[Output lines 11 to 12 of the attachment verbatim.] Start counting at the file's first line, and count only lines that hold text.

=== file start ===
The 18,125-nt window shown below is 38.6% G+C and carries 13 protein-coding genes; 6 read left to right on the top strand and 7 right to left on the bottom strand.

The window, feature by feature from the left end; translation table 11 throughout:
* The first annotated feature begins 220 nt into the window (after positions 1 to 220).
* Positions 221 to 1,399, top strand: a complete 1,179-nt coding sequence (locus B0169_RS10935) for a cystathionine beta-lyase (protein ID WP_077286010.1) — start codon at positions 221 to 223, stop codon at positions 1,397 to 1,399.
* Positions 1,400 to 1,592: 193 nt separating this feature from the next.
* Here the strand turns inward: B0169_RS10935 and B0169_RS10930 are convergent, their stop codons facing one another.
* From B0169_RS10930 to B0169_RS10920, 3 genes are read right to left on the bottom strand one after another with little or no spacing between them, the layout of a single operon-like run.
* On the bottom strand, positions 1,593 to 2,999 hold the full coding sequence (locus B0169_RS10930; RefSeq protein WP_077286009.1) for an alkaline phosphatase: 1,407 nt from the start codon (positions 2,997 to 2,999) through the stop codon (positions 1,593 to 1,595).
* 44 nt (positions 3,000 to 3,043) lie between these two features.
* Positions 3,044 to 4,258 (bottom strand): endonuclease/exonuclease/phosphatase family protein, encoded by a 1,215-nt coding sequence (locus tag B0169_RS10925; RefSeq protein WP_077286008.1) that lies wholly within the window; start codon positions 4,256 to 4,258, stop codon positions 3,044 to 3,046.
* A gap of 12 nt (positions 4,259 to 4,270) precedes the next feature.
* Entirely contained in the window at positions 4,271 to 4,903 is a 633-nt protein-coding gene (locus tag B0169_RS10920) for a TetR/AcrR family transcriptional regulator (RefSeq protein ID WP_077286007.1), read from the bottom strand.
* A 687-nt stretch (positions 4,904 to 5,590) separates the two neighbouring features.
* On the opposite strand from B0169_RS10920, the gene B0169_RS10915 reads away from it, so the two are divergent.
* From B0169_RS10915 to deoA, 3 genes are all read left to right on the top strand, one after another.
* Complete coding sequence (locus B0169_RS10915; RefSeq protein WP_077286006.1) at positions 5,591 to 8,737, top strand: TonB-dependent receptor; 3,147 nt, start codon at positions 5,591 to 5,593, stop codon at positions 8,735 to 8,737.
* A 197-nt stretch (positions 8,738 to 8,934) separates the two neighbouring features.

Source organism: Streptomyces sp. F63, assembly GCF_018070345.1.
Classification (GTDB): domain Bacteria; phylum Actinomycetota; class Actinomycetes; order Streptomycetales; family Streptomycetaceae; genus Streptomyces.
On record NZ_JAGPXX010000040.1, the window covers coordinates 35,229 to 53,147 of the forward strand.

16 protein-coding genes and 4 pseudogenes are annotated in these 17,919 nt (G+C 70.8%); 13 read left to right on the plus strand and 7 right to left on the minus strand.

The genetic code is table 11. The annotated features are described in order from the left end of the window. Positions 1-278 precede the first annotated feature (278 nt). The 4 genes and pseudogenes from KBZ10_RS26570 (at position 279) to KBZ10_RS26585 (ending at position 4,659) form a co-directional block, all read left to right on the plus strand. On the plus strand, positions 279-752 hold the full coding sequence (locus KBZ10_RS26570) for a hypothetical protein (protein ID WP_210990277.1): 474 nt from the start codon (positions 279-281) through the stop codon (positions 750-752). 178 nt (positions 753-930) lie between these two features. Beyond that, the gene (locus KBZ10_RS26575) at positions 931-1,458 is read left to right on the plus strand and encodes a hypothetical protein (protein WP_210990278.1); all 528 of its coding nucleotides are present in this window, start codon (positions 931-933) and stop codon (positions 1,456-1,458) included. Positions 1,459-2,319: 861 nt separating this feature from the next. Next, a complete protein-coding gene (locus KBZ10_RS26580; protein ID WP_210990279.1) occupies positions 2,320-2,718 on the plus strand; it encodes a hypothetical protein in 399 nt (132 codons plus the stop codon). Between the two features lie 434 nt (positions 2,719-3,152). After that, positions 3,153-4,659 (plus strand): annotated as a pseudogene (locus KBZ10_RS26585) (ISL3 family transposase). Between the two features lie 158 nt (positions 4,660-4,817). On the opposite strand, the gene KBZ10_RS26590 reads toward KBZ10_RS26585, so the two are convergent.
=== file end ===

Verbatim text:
* A gap of 12 nt (positions 4,259 to 4,270) precedes the next feature.
* Entirely contained in the window at positions 4,271 to 4,903 is a 633-nt protein-coding gene (locus tag B0169_RS10920) for a TetR/AcrR family transcriptional regulator (RefSeq protein ID WP_077286007.1), read from the bottom strand.